You can really grow as a musician by putting yourself into these stretch roles, and sticking it out. Back a long, long time ago, I had taken bass lessons for at least 4 years and was adept at improvising walking lines over chord changes. The instructor I studied with was a Berklee grad and excellent 7 string jazz guitar player. He and I would work on songs from the Real Book and I thought I had my chops down.

    Then I joined the Jazz Ensemble at my school. First rehearsal I started walking a line over the chord changes, totally ignoring the written bass part itself. Screw that crap, thought I, the wise improvisational jazz-meister! After two passes through the song, the band director comes over and tells me to play what's written. Uh oh. I could read music just fine, but I had never sight read anything at all. All the reading experience I had was writing out my own lines for reference.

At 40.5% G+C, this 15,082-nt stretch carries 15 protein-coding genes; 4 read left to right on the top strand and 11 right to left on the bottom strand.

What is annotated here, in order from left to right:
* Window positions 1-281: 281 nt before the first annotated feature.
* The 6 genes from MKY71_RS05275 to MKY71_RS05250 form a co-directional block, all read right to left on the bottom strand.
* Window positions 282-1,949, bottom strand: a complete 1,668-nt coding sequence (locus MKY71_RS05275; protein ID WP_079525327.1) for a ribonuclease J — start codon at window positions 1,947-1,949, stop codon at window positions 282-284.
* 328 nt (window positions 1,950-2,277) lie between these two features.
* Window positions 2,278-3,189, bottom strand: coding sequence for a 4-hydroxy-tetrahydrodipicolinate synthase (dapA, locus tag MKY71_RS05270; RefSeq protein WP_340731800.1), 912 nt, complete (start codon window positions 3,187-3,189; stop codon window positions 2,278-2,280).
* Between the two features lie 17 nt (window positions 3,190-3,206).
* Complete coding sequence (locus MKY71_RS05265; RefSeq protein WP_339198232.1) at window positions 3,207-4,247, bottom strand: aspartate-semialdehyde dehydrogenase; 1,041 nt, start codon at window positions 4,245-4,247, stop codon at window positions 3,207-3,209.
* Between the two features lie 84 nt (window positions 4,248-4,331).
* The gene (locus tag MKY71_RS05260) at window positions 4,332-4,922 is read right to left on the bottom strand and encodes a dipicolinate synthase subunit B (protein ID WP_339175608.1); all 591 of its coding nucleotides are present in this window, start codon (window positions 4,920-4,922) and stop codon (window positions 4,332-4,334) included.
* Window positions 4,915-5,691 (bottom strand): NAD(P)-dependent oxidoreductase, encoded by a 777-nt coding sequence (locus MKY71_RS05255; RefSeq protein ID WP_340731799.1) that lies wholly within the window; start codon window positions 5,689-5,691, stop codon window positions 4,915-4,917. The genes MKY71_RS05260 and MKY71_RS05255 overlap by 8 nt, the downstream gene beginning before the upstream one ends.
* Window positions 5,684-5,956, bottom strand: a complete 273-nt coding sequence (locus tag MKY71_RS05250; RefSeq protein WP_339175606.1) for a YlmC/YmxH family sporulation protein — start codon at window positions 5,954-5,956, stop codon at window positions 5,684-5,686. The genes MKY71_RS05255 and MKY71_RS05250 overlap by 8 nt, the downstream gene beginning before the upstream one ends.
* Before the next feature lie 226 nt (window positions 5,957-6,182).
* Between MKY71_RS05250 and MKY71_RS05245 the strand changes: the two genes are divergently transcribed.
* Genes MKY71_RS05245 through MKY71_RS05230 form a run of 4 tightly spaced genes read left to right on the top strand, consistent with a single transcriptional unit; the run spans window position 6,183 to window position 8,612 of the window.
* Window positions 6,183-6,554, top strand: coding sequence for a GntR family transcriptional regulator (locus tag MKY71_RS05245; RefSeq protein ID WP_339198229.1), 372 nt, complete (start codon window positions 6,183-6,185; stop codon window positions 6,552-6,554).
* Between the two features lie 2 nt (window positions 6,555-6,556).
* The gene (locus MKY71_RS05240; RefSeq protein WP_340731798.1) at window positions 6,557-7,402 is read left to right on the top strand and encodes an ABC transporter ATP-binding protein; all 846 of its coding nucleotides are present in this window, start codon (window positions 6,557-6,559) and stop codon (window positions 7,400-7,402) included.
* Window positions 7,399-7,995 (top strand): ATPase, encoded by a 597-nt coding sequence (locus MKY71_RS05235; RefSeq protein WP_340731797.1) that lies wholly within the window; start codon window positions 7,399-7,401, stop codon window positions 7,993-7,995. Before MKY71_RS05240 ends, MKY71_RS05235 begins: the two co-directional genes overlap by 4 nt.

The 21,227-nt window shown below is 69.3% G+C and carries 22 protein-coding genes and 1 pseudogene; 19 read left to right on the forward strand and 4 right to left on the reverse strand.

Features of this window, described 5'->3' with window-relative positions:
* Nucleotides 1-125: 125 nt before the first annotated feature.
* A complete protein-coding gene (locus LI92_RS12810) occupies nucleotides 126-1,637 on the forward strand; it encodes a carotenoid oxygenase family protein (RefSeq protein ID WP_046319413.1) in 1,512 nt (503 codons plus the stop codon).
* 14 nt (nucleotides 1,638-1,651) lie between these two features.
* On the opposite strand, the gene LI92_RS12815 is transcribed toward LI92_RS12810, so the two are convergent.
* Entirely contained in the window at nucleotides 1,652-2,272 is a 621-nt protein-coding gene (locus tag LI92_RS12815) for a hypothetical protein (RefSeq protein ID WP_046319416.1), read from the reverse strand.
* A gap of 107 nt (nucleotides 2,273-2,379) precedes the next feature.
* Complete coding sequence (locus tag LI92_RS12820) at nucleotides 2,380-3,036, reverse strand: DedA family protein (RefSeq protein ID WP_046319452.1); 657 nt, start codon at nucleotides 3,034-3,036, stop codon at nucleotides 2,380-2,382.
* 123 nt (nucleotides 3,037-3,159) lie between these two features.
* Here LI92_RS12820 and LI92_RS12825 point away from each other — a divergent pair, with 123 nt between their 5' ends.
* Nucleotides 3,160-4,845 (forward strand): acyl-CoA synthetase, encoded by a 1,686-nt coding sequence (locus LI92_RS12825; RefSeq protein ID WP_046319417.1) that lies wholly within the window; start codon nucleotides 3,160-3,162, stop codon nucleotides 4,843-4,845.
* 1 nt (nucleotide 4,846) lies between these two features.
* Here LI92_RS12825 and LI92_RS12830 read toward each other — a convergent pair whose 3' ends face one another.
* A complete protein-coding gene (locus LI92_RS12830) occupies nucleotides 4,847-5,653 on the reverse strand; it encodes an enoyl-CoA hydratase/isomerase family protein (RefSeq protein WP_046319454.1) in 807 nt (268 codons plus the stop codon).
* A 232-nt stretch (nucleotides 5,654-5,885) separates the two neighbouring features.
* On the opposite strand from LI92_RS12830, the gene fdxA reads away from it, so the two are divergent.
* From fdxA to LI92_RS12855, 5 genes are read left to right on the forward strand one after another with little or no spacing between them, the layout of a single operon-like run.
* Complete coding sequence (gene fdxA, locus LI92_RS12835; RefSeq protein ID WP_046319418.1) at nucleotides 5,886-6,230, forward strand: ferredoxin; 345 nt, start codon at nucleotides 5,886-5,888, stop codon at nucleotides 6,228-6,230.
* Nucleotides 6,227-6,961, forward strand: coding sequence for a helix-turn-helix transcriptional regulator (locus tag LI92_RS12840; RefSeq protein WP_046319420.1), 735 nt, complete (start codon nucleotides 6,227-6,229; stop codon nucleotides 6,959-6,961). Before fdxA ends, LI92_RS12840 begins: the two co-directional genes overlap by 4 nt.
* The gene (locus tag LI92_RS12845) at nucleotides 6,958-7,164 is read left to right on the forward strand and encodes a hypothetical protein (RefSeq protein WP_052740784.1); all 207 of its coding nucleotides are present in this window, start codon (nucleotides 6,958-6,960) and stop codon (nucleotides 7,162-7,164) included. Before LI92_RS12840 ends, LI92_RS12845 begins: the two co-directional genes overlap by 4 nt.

I was so frustrated by the end of the rehearsal that I nearly quit right then. I remember my cocky attitude, "How in the hell can the composer know what bass line is best? He's probably just some pianist who has never played a bass in his life. I know what's best here" etc. But you know what, I toughed it out and returned the next day. Sure it was frustrating, but I grew leaps and bounds as a musician in the process. My sight reading skills went from non-existent to pretty darn good. It became obvious to me that the composer really did know how to right a bass line that fit in with the other parts of the arrangement. Plus, the satisfaction of having the director hand out a brand new unfamiliar chart and nailing the bass line on the first blind pass through it was so cool.